Yes its the oxygen thats the big mystery as even a nearly empty tank will be so full of fumes I cant see air getting in - if it did it would be dangerous!

Ah!   You need to consider the Partial Pressures of mixed gases.  A vapour, below it's boiling point, is just one in the mixture, will be present in proportion to its vapour pressure.

The vapour pressure of petrol at room temp is about (petrol is a mixture) 450 mm Mercury (Hg), and atmospheric pressure is 760mmHg.   The rest of the gas inside the tank will be the usual oxygen, nitrogen and water vapour.  

Boil a liquid and it's VP rises to atmospheric (that's why it boils), so all the space above it will be water vapour.   That's why the can collapsed as it cooled back in the school physics lab!

 

Edited by JohnD
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The upper explosive limit for petrol is about 8% by volume.   The atmosphere inside a tank, fully saturated with petrol vapour, is about 60% petrol vapour. Well above explosive.  But I still wouldn't smoke near one!

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10 hours ago, glang said:

 but if kept full of fuel shouldnt that protect it?

Give  me 4* back, more mpg, grow food not 'petrol'.

Modern ethanol (E5, E10, E the future) are all hygroscopic and scavenge water from the atmosphere, therefore, because petrol floats on water the scavenged water gets in the fuel line or makes pin holes in steel petrol tanks. The higher the E number, the more water. A reason why modern car manufacturers offer limited guarantees on fuel systems?

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Taking the point about water and E petrol a bit further, here there is E85 which is being used more and more I assume the car manufacturers are aware of the problem so what steps do they take to counter it? OK, the petrol tank is plastic so no rust but there is still the question of the water being injected into the engine instead of petrol.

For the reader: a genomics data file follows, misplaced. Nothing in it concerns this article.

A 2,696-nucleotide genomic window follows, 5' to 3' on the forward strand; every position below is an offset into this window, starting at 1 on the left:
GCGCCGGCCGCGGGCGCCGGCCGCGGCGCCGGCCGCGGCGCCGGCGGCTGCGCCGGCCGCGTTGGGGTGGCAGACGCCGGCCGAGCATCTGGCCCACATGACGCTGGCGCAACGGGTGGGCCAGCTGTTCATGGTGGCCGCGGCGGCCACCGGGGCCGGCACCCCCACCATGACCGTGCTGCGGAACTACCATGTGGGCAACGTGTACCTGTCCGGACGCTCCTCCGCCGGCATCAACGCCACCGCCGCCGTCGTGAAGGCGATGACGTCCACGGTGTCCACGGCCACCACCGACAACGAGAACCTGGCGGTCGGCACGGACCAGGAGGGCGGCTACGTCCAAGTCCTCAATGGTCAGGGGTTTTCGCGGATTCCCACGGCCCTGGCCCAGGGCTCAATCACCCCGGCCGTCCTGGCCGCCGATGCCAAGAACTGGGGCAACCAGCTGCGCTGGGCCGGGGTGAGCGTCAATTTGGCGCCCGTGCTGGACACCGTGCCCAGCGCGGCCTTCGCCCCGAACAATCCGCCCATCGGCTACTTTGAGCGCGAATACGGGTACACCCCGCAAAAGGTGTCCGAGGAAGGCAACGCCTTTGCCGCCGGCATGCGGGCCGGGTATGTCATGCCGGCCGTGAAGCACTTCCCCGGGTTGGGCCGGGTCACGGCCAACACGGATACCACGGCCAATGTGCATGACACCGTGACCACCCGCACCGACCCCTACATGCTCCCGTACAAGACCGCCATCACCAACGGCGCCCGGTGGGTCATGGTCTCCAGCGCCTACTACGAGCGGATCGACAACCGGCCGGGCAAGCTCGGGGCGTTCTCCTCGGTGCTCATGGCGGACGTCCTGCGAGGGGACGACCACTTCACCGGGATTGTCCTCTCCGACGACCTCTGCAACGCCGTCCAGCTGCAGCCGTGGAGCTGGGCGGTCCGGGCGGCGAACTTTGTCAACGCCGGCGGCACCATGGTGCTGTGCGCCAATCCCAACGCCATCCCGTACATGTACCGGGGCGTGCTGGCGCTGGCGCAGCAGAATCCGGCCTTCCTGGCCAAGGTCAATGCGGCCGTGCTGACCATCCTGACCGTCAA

I must remember to discuss it with a friend who has had his 3 series BMW set up to run on it, he also has the good taste to own a classic - a 1959 Simca Aronde 

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Ignoring the corrosive potential of water in fuel, water injection is a known 'thing' in engine design.   It can cool and prevent detonation in high compression situations..

A little water, what might occur in regularly used engines, won't be a problem.  At worst,band occasional misfire.      But rarely engines as in classics could accumulate enough to put the fire out.

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Hi,

 Ethanol or E5/E10/E85 does not "suck" water out of the air. It's a myth that will not go away.

Ethanol fortified fuel will enable water that has got into fuel to be safely "burnt" in the fuel & not separate out causing corrosion.

Cheers,

Iain.